Undead and Uneasy Prologue

Once, there was a beautiful queen who was as terrible on the inside as she was glorious on the outside. She was vain, wicked, cold, and selfish. Her greatest pleasures were her coalfire earrings, terrible wieldy things that swung past her shoulders. Each stone was as big around as the ball of the queen's thumb, and it was said more than a thousand men died mining the bloodred rocks.

So conceited was this queen, and so greatly did she love her coalfire earrings, that she threatened a curse upon any who might steal them from her. So naturally, her people waited until the queen died before taking them.

The four thieves (who in truth cannot be called grave robbers, because no one waited until the hated queen was buried) went to her unguarded body and helped themselves. The body was unguarded because the parties celebrating the new monarchs (the dead queen's cousin, a plain but generous woman; and her husband, a shy healer) were in full swing, and no one especially cared about guarding a dead jerk.

The first of the four dropped dead before he could mount his horse. The second of the four died after his tent mysteriously caught fire the next night. The third made it to the coast, sold the earrings for a splendid sum, and promptly dropped dead of a brainstorm, what today is known as an aneurysm. What happened to the fourth is not known.

The man who bought the earrings had them in his shop for three and a half days. He sold the earrings to a man of some wealth and standing, just before his shop was struck by hundreds of successive strokes of lightning, sparing his life but driving him out of business forever, and leaving him with a lifelong fear of flashing lights and loud noises.

The man of wealth and standing was the manservant of a European prince (history is vague on which one). He delivered the earrings to his master, and one hour later, the prince ingested a lethal amount of tainted meat, along with half of one of the earrings, which was later extracted during the autopsy.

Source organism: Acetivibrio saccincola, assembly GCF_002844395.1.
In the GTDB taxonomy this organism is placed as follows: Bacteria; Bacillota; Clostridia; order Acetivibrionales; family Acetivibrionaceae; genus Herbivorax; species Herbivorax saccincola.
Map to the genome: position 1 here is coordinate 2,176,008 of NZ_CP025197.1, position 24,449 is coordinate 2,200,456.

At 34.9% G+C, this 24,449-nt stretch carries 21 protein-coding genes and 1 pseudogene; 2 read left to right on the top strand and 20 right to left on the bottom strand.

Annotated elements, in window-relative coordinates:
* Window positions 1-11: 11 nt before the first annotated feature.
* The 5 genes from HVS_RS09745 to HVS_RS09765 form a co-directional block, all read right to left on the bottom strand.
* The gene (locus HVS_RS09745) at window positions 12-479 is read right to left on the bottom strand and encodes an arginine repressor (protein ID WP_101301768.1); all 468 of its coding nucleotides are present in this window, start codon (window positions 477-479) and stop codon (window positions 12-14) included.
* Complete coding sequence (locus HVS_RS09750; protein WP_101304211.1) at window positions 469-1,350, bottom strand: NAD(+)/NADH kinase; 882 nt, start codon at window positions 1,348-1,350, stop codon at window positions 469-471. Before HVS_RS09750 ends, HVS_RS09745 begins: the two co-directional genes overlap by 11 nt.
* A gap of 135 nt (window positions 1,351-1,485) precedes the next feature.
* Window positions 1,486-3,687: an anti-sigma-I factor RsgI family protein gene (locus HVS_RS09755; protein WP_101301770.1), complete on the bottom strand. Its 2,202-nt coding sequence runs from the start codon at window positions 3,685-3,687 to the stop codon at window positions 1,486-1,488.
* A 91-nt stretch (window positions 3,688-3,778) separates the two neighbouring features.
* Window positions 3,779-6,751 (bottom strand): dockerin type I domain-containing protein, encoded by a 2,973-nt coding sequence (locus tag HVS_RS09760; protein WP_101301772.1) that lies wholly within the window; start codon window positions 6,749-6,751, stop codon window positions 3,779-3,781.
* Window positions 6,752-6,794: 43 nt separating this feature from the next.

The earrings eventually reached London, but not after causing a series of increasingly odd and gruesome disasters along the way, including but not limited to a pig plague, a tomato blight, a series of foals born with five legs, multiple drownings several miles away from any natural source of water, and a viciously quick mammal that no one ever saw clearly enough to describe well.

The day the jewelry went on display at the BritishMuseum in their Return of Egyptian Antiquities Exhibit, the head of security suffered a fatal heart attack, the gift shop girl went blind, and three tour guides were stricken with crippling dysentery.

The earrings stayed in the museum for many years. Probably. The earrings, it seemed, disliked staying in one spot, and curators were known to snatch themselves bald looking for the jewels.

They turned up once in the Neanderthal exhibit, twice in the men's urinal on the second floor, six times in the gift shop (by now word of the "cursed" earrings had spread, and no museum employee, no matter how long her hours or how low her pay, dared touch them), and four times in the cafeteria (where an unwary museum guest nearly choked to death on one). They also went on an unscheduled, miniature tour around the world, disappearing and being found in no fewer than eight exhibits: Japan, Rome, Manila, Greece, the Americas, Britain, the Pacific, and the Near East. Each of the other museums, aware of the artifacts' history, returned the jewels to Britain quickly and without comment.

Eventually the BritishMuseum came under new management (the last curator having taken forced early retirement for mysteriously losing his fingers and his sense of smell) who, in an attempt to score points with the House of Windsor, made a gift of the earrings to Diana, the Princess of Wales.

Some time later, they came into the possession of a very old, very curious vampire who had the idea of breaking the earrings into a series of smaller stones and shipping them in twenty-five different directions around the planet. You know, just to see what would happen.

One of the stones ended up in Minnesota, right about at the turn of the twenty-first century. Nobody knows the exact date, because those involved in the shipment arrangements simply cannot be found.